While you begin your journey with access to basic equipment, new items—including weapons, armor, spell books, one-time consumables, and various other trinkets—can be acquired during your travels; these items alter your stats and expand the potential playstyles you can use. The game provides a decent variety of weapon types, including both one-handed and two-handed swords, bows, spears, flails, and spell books that launch magic attacks. My only gripe with Dark Devotion’s weapon system is that each weapon has just two attacks: one that triggers when you press the attack button once, and a follow-up strike that only happens when you quickly press the button a second time or if you’ve held the button down. Compared to similar RPGs like Dark Souls and Ashen, this isn’t much variety. Even though each type has only a couple moves, though, the differences between each type are still significant enough that you can experiment with what weapons suit your preferred playstyle, or match well against a particular boss.
Filthblood Shelter serves as your home base throughout the game; it is here where you respawn upon death, and where you select your loadout for use in combat. While most items you find during exploration will disappear whenever you die or teleport back to the Shelter, some can be recreated by the Shelter’s blacksmith, thus allowing you to use them as often as you want. This includes the special weapons that drop after boss battles. Your loadout extends beyond just the physical items you carry, though. Experience points earned upon defeating enemies can be spent unlocking skills. These skills are arranged in tiers; once you unlock enough in a lower tier, the next tier of skills opens up. No matter how many you unlock, however, you can only have one active skill per tier. Fortunately, you can switch your active skills at no additional cost, which further encourages experimentation with playstyle.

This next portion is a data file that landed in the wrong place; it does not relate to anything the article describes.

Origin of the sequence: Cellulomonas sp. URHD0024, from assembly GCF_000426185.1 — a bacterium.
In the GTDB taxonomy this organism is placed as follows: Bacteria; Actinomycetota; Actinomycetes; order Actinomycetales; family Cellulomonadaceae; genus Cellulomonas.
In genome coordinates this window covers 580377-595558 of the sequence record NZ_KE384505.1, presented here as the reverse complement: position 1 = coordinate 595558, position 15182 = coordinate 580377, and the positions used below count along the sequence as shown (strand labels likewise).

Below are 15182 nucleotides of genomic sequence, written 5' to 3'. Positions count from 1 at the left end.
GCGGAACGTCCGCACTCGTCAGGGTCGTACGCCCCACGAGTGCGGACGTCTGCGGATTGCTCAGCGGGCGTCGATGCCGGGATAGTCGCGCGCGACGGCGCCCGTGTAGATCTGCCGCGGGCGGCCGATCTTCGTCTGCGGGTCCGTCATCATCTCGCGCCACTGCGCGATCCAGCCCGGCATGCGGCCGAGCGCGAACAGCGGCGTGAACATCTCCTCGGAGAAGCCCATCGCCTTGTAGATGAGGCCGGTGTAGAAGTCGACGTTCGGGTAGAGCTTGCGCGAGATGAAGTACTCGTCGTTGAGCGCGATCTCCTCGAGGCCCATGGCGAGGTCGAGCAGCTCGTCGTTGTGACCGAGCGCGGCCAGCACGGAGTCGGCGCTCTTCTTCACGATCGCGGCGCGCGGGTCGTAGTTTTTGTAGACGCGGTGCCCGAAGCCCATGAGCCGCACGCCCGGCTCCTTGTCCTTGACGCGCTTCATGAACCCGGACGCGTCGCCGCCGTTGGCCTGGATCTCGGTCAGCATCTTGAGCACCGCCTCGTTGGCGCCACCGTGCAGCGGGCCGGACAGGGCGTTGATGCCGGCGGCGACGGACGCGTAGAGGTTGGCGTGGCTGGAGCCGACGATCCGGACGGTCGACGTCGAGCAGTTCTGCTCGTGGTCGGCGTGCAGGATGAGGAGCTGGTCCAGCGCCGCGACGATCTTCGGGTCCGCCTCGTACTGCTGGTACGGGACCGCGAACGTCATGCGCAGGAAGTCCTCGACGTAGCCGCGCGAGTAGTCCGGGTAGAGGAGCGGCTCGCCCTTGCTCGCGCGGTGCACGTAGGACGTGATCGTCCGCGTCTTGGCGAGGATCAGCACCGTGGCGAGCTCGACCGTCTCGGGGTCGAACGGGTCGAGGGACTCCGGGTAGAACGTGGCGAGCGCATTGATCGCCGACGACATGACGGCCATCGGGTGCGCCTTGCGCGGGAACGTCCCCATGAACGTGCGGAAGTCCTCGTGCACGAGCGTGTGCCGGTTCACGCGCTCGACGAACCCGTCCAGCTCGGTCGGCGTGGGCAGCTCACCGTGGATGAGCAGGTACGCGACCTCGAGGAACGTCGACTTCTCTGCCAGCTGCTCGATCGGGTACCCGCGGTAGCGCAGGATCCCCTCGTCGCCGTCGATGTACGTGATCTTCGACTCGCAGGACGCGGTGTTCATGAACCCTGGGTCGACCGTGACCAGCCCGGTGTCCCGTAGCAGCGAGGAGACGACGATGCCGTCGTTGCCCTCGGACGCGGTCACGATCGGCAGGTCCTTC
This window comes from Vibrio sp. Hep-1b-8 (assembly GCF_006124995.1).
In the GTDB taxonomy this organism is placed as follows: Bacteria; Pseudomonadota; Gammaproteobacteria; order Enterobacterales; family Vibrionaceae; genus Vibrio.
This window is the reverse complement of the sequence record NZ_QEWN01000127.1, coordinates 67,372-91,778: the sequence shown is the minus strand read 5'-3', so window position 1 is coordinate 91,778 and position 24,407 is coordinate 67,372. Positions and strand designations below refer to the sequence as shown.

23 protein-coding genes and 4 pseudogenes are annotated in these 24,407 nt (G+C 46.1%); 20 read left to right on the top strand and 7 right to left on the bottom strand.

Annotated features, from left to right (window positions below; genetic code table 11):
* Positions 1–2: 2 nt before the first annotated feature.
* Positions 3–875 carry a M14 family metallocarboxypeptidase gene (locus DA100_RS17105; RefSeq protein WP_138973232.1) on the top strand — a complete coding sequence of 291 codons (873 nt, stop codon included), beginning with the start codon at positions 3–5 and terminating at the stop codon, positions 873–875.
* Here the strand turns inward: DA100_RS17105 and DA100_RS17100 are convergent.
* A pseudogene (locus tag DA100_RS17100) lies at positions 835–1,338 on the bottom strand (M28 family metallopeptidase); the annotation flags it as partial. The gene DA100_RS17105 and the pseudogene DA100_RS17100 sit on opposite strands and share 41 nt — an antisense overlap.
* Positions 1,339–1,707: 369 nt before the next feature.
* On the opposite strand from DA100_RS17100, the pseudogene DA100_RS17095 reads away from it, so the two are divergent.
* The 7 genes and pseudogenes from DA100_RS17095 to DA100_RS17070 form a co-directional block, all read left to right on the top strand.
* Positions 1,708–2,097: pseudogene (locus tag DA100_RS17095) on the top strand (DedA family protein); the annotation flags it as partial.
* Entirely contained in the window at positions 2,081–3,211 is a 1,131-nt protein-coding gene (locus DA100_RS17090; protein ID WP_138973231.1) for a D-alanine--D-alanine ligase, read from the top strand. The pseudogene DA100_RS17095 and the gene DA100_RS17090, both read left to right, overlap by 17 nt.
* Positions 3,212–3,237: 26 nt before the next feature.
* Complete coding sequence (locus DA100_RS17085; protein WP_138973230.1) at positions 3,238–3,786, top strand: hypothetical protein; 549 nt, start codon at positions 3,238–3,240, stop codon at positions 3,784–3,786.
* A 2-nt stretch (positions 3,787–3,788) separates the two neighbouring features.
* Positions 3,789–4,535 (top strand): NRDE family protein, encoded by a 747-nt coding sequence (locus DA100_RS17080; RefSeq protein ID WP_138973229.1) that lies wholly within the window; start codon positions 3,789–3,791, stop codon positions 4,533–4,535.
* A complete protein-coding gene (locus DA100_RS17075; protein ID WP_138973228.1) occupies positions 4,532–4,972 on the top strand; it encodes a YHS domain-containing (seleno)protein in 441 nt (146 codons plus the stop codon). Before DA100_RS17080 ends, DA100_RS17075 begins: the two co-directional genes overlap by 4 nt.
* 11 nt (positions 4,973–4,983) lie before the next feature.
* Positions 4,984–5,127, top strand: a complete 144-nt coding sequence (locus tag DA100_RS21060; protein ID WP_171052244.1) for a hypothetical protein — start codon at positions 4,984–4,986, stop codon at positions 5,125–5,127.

Perhaps one of the more interesting—and unique—mechanics in the game is Faith. Faith acts as a quantifiable resource that is used for a wide variety of purposes. Praying at specific statues will expend Faith points in exchange for things like stat buffs and healing; certain doors will only open if you pray in front of them; it even powers the magic attacks you cast from a spell book. Faith points are replenished when you defeat enemies and by using specific consumable items. From a gameplay perspective, Faith’s multitudinous uses make it a welcome addition to a familiar action-RPG formula, one that often introduces an element of risk and reward since prayer requires you to remain stationary, thus leaving you vulnerable to attack. From a moral perspective, this faith is a cheap facsimile of the real thing, a commodity earned like money through your own actions and given to God in exchange for his favor.
The game’s dark fantasy artstyle is on point, for the most part; the environments contain lots of detail, from the walls and floors to the crates and other debris scattered throughout the background. Enemy designs shine in particular; not only do they look cool, but you can clearly tell what kind of attacks they perform based solely on their clothes and weapons. If there is one misstep in the artwork, it’s that almost all of the environments are dark. Sure, there’s some variation between them in terms of theme—bloody dungeons, austere castle walls, and even a grassy, wooded area—but the well-lit areas, while certainly distinct, don’t appear often enough to break up the monotony of dark room after dark room.
All told, Dark Devotion is a fine addition to the growing action-RPG genre, with its slick gameplay elevating it above the noise. While the storytelling leaves much to be desired, the game’s lasting impression is one of creative boss battles, stylish animations, and flexible combat. Hibernian Workshop clearly understands the core appeal of this type of game and have proven themselves talented enough to execute on its best and most important elements.